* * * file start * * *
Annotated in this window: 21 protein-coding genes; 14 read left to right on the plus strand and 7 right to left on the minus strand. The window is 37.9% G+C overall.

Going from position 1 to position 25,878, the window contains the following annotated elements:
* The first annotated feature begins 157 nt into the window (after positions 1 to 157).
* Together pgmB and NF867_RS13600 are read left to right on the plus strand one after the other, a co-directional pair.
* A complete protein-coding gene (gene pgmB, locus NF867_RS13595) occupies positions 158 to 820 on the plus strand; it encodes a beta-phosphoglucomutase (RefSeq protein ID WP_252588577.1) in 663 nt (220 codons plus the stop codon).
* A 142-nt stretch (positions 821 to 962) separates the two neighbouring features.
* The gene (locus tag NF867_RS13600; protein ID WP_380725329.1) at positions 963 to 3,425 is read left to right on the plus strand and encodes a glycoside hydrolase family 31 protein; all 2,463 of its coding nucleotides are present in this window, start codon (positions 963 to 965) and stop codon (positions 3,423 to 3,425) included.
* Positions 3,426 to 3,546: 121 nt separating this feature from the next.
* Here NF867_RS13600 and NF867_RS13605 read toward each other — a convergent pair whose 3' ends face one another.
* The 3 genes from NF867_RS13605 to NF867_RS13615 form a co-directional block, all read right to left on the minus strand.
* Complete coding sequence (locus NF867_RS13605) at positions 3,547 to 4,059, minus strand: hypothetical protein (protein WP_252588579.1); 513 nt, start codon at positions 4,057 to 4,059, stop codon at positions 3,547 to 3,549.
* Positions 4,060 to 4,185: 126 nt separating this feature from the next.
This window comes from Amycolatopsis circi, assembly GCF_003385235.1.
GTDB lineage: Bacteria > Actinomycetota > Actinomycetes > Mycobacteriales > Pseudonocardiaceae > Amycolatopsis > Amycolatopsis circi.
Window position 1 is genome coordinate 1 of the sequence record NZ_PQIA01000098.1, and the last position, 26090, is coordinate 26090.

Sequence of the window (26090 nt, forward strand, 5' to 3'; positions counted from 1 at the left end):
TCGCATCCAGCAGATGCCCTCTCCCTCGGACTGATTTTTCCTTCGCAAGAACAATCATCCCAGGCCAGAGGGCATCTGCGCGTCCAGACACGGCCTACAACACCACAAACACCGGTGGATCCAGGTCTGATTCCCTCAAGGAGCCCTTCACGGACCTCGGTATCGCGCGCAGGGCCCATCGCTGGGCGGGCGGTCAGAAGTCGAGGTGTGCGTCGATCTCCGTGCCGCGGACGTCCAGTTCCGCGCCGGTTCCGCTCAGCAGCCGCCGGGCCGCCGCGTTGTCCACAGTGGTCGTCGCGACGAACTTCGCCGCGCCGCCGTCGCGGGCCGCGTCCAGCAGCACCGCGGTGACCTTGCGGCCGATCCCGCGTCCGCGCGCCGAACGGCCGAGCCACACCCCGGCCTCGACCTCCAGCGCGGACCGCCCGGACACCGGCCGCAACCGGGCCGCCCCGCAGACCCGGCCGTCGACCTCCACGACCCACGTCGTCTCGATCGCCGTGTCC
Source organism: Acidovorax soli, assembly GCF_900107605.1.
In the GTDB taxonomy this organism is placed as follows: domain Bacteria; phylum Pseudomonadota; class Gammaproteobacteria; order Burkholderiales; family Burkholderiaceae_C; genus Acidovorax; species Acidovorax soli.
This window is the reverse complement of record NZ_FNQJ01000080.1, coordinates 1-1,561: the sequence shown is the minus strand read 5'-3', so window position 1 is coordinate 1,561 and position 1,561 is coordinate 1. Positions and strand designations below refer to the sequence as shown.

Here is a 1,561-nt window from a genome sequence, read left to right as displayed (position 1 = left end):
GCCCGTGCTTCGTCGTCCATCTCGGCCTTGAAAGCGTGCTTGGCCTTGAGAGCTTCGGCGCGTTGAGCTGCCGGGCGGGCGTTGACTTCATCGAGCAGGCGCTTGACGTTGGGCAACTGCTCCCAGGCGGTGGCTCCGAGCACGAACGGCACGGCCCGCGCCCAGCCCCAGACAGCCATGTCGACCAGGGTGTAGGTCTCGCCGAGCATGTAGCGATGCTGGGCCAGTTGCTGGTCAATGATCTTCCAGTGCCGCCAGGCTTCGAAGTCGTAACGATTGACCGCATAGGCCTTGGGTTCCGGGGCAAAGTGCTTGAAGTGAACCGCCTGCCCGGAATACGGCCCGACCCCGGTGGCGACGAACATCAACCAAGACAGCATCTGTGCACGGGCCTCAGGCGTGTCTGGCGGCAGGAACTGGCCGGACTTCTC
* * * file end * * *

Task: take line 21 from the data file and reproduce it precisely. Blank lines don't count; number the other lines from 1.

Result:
Here is a 1,561-nt window from a genome sequence, read left to right as displayed (position 1 = left end):